Associate editor Tim Chin portions out samples of different formulas of ginger syrup as he experiments with compounds associated with spiciness for an upcoming article.
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Sweet Heat

A taste of science makes sweets that stay spicy forever.

One of the things we love about fresh ginger, besides its sweetly sharp fragrance, is its spicy kick. Like chile peppers, ginger contains particular molecules that cause a pleasingly pungent burn. Indeed, the compound gingerol, which gives that spicy edge to ginger, is a close chemical relative of capsaicin, which does the same in chiles.

How do gingerol and capsaicin make you feel that spicy burn? It all comes down to shape. Different molecules fit differently into receptors in our mouths and on our tongues. Like a lock and key, the taste of a spicy food depends on how well the molecules and receptors fit together. The TRPV1 receptor, first discovered in 1997, is a perfect fit with capsaicin molecules, stimulating that familiar sensation of heat and irritation that we perversely crave. The gingerol molecules from fresh ginger don’t fit quite as well. The more neatly the molecules fit into the receptor, the more powerful the sensation, which is why ginger’s burn is never as strong as a pepper’s.

Pepper flakes sit in the foreground ready to use as associate editor Tim Chin slices ginger. The spiciness of ginger dissipates over time so Tim is experimenting with ways to infuse heat back into a dish that relies on the root of this flowering plant.
Pepper flakes sit in the foreground ready to use as associate editor Tim Chin slices ginger. The spiciness of ginger dissipates over time so Tim is experimenting with ways to infuse heat back into a dish that relies on the root of this flowering plant.

There’s another important difference between gingerol and capsaicin that affects the cook as well: gingerol is much less stable. As soon as you heat fresh ginger, its gingerol starts to decompose. Each molecule splits in half. One half is zingerone, which fits very loosely into our mouth’s receptors, meaning we perceive it as much less spicy. The other half becomes an aroma molecule with a fruity, grassy odor.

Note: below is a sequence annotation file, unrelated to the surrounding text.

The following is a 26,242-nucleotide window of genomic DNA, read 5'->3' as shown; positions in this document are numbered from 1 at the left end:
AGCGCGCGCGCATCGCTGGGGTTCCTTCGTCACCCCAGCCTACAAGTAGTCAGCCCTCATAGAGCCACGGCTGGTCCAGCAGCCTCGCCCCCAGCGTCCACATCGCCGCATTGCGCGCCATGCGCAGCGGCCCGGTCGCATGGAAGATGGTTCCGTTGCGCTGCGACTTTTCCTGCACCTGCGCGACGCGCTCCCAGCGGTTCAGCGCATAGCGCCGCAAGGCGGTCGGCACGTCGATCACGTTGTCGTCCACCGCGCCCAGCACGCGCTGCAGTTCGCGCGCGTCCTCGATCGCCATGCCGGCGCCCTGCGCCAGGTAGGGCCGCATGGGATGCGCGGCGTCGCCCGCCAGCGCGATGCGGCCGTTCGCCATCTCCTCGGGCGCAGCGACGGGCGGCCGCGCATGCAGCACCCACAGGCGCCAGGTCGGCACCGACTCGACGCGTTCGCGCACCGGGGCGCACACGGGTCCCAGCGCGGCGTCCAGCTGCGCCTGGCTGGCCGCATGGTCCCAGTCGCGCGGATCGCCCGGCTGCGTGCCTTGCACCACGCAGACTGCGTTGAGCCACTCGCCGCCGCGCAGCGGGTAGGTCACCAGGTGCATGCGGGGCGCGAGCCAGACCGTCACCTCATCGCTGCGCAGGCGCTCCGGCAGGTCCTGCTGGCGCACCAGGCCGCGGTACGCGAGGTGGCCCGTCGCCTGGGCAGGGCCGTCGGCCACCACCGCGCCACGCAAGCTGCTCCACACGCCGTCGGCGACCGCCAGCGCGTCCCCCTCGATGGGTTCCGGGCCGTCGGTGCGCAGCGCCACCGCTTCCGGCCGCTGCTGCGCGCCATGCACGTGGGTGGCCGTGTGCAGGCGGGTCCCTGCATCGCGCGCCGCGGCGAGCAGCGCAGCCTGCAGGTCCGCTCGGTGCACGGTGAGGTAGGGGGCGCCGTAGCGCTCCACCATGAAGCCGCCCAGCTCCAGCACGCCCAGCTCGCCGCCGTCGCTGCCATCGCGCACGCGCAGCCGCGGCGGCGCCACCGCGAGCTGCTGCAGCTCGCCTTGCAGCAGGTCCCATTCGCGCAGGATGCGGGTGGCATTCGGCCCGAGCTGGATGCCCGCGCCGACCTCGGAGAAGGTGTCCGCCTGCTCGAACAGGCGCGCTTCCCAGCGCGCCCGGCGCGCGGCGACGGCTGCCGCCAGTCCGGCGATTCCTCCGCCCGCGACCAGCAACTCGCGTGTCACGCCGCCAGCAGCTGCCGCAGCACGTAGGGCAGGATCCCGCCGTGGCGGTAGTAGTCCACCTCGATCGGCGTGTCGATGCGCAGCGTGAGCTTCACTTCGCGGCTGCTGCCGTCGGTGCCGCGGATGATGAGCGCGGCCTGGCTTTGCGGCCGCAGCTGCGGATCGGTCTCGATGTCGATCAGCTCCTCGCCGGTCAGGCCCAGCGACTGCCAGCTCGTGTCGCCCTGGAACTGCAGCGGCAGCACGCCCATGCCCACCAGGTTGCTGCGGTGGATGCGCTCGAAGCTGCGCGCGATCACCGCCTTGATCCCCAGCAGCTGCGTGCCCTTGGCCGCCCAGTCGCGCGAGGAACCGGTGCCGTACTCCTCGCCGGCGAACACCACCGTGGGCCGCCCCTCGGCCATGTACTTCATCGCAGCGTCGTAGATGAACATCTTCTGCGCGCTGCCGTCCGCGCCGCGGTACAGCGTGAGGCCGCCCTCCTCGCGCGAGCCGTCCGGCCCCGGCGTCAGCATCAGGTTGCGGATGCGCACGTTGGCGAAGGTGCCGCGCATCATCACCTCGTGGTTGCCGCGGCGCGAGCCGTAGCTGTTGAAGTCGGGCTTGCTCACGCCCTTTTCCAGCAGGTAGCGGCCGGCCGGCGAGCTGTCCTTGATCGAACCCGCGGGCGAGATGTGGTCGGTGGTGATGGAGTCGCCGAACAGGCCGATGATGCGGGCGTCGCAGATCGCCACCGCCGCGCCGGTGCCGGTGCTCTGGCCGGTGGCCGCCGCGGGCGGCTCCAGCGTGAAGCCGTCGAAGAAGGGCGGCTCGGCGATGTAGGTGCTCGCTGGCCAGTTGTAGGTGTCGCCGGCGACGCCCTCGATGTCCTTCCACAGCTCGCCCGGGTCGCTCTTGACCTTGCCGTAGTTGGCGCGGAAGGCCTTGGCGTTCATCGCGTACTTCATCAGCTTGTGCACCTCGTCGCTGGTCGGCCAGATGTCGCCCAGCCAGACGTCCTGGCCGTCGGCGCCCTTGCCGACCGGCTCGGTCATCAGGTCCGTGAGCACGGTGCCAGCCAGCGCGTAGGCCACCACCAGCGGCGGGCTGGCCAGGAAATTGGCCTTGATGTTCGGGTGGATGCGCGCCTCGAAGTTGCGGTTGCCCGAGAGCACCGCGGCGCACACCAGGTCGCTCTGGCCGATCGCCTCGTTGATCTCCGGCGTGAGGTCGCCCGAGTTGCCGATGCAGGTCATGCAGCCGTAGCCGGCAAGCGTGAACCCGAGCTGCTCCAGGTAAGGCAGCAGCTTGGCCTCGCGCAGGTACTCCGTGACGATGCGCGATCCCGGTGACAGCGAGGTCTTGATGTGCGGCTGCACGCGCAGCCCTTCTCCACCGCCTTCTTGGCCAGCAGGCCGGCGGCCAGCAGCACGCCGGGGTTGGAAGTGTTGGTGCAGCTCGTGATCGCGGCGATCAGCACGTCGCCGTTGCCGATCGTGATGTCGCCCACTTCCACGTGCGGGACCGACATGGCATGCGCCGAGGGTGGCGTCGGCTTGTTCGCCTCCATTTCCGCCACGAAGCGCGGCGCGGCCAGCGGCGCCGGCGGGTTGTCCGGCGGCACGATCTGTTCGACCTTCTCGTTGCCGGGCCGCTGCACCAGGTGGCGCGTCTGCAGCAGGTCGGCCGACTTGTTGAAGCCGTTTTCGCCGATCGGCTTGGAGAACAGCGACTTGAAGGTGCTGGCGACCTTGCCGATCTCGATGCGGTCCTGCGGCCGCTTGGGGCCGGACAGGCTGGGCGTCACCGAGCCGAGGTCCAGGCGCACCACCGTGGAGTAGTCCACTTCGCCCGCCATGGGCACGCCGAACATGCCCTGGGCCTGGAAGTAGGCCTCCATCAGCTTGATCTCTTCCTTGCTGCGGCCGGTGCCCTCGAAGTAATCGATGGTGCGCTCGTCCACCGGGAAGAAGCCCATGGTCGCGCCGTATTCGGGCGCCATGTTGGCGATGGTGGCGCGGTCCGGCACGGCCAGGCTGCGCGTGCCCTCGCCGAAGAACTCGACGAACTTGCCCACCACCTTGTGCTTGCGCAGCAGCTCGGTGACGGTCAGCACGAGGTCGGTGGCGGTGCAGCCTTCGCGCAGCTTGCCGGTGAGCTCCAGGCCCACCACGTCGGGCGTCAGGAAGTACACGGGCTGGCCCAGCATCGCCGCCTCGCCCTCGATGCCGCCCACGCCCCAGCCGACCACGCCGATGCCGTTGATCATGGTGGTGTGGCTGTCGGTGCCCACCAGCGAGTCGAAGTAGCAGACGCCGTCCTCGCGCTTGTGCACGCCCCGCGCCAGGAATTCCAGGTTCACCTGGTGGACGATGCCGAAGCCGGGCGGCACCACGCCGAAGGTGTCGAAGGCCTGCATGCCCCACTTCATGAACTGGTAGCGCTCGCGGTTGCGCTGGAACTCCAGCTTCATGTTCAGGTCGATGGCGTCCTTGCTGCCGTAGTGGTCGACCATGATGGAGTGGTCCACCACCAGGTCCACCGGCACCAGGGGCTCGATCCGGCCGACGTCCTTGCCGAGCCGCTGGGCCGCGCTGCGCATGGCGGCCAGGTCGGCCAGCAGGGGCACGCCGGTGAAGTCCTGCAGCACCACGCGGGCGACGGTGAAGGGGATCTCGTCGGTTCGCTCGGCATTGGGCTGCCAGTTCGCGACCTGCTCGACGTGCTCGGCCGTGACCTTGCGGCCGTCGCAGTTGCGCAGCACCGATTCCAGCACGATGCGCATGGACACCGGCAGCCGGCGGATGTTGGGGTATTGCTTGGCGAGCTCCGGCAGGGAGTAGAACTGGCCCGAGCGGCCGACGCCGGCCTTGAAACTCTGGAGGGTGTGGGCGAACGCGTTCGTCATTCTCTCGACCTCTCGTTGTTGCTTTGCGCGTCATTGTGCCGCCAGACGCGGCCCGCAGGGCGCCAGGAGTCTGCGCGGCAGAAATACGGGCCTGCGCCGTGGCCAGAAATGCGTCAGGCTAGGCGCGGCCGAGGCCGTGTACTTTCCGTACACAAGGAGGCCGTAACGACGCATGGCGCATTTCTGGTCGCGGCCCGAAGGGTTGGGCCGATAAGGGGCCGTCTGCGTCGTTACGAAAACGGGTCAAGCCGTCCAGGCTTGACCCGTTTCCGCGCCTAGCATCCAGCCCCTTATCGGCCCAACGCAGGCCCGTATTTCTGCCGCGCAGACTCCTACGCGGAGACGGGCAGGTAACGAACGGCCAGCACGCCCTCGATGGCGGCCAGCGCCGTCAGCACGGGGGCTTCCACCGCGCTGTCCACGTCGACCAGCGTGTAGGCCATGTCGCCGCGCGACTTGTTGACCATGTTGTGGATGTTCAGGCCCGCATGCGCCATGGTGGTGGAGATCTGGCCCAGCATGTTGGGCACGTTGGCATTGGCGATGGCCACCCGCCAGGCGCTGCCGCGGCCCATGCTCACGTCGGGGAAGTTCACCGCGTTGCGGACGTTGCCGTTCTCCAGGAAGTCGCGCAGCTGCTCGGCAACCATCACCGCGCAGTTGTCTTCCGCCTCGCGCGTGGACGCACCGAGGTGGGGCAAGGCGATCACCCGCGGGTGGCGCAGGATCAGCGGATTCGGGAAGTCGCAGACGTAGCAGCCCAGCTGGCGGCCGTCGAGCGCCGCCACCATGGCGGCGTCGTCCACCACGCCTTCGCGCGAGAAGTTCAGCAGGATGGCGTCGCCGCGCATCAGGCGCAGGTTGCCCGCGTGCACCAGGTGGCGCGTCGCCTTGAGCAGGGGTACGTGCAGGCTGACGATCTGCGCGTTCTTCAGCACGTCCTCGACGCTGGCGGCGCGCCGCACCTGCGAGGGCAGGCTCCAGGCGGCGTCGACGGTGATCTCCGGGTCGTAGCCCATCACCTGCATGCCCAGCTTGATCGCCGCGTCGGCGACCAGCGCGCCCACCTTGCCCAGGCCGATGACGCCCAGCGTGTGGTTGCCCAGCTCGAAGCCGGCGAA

This breakdown continues over time, so gingery dishes that are served shortly after cooking—say, a stir-fry—are still plenty pungent. But if a gingery delicacy is stored for a while before it’s eaten, the end result may be significantly less spicy than we might hope. This happens with ginger candy, ginger syrups and sodas, and ginger cookies. And the breakdown of gingerol happens fastest in a high-pH (basic) environment—for instance, in a cookie made with baking powder.

Sliced ginger with and without chili flakes sit ready to use as associate editor Tim Chin tests how to reintroduce some of the heat that is lost as the root ages.
Sliced ginger with and without chili flakes sit ready to use as Tim tests how to reintroduce some of the heat that is lost from dishes made with ginger as they sit.

Interestingly, when ginger is dried, gingerol sheds a water molecule and turns into a variant called shogaol, named for shoga, the Japanese word for ginger. Shogaol sockets into our spiciness receptors better than gingerol does, so, molecule-for-molecule, it tastes about twice as spicy. But, when dried ginger is rehydrated, shogaol starts to convert back into gingerol, and when it’s cooked, it loses its fire after a few days, in the same way that fresh ginger does.

To taste this change first hand, test cook Tim Chin made a ginger syrup with 100 grams of thinly sliced fresh ginger and 250 grams each water and sugar. After it had sat for a week he made an identical batch of fresh syrup and the Cook’s Science team tasted them blind, side-by-side. The fresh syrup was lively, spicy, and sinus clearing, while the week-old batch was mild, flat, boring.

Different formulas of ginger syrup sit ready to taste as associate editor Tim Chin experiments with compounds associated with spiciness for an upcoming article.
Different formulas of ginger syrup sit ready to taste.

An easy way to compensate for ginger’s fleeting kick? Spike gingery food with a little chile pepper. As anyone who’s eaten leftover five-alarm chili can attest, heat and time do little to tame capsaicin. And since it stimulates the same receptors in the mouth, it gives a similar bite as fresh ginger—even months later.

Back to the ginger syrup, Tim found through further testing that adding a small amount of crushed red pepper (1 percent of the weight of the ginger in the recipe, or ½ teaspoon per 3½ ounces thinly sliced ginger) to the syrup at the same time as the ginger yielded a syrup that was pleasantly spicy a week out. Pepper flakes can vary in spiciness so taste the syrup frequently while infusing to make sure it’s not getting too spicy. For recipes calling for dried ginger, like ginger snaps, a pinch of cayenne pepper works well.

Test kitchen photography by Kevin White.

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